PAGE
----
|Mary’s Elbow Cream is similar to Tina’s Lanolin Butter in the fact that they both were created as heavy salves for rough skin. What is the difference? The Tina’s Lanolin Butter has Liquid Glycerin in it, which is water soluble. The Glycerin means that the Tina’s Lanolin Butter is an emulsified product. Mary’s Elbow Cream does not have any water soluble ingredients, so it is anhydrous mixture (meaning there is no water in the mixture).
Collect needed items:
Weigh all ingredients into your microwave safe container. Microwave using short bursts of time, stirring every 20 to 30 seconds until all the ingredients have been melted. Do NOT microwave until the mixture is completely liquid as the mixture will be too hot to handle. The Beeswax will be the last ingredient to melt and if you are patient, simply stirring will melt the Beeswax. Pour into your containers and allow to cool. Try to not move the containers much until the cream has set to prevent accidental messes.
Definition of Anhydrous: Not containing water.
Mary’s Elbow Cream 3
I must have looked at “Mary’s Elbow Cream” in the RECIPES section a hundred times over the years and never made it. Thanks for doing this, Andee. What does the Cranberry Seed Oil do that other oils don’t? I’m thinking of subbing emu oil or red raspberry seed oil. I have those on hand.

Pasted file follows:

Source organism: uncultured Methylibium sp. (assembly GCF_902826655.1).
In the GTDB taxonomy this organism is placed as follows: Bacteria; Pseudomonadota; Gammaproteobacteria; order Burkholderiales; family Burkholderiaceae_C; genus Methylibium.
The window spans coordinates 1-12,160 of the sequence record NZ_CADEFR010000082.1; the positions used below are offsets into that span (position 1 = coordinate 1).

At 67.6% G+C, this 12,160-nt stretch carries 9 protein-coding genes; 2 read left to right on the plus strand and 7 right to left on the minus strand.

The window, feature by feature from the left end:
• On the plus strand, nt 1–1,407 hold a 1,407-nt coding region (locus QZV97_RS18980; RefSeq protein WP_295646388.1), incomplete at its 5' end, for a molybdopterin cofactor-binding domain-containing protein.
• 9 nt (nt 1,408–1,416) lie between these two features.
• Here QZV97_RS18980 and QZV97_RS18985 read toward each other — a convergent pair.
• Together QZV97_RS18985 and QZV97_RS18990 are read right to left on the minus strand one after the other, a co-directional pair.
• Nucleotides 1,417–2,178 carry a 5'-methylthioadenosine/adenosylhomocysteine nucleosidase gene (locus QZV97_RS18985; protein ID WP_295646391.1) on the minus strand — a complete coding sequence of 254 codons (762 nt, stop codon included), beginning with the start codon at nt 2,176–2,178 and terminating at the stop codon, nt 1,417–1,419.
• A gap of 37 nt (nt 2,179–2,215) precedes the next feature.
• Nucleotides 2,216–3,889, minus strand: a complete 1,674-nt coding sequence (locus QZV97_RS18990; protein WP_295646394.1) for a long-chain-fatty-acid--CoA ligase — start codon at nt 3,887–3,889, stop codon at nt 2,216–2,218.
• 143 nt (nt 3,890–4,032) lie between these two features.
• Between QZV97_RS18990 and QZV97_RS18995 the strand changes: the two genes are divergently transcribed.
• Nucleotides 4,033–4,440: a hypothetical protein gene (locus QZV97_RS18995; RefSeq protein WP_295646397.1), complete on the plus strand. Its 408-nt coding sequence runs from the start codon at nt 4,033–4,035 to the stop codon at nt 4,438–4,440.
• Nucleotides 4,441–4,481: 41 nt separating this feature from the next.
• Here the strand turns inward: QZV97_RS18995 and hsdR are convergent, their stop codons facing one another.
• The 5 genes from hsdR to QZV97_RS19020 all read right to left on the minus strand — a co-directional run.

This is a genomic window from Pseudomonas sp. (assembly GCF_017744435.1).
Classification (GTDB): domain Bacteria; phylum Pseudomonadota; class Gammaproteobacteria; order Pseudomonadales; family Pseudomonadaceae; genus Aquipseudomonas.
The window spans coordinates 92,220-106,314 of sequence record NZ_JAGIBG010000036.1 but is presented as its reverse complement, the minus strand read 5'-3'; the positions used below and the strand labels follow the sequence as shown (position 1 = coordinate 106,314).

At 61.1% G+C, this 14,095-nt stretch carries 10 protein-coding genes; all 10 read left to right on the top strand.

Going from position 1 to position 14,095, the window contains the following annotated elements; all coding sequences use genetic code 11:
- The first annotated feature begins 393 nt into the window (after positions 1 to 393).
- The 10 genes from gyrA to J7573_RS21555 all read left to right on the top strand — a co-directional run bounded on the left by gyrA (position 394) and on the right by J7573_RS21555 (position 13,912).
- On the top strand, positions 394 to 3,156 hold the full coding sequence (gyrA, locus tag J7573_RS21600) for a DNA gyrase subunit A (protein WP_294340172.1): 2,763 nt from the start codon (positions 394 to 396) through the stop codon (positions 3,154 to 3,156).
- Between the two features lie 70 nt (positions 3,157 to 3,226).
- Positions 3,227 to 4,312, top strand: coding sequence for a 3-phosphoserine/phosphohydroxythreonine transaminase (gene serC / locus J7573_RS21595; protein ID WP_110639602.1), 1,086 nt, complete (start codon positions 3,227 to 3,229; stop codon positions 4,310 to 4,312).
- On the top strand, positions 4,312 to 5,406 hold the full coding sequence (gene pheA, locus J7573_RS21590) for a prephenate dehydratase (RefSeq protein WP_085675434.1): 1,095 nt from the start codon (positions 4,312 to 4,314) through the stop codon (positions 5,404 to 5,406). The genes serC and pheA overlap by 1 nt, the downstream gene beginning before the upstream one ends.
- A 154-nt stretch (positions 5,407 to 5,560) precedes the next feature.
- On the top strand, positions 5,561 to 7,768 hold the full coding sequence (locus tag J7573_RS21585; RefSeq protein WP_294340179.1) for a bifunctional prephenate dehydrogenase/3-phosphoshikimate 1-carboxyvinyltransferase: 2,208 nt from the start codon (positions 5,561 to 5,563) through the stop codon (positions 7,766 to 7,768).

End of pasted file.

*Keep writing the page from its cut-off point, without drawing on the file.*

This recipe was created to highlight the Cranberry Seed Oil, which contains fair amounts of both Omega 3 & 6 fatty acids, naturally occurring tocopherols, and high unsaturated profile. (All of which is fantastic for helping skin stay moisturized.) I think to use a different oil, Red Raspberry Seed would be my first choice for its Omega 3, 6, and 9 fatty acids, naturally occurring tocopherols and noted moisturizing capabilities. (The UV-A and UV-B blocking capabilities are also a plus.
I received a sample of this product in a recent purchase from The Sage. It is wonderful! I love the smell and the texture.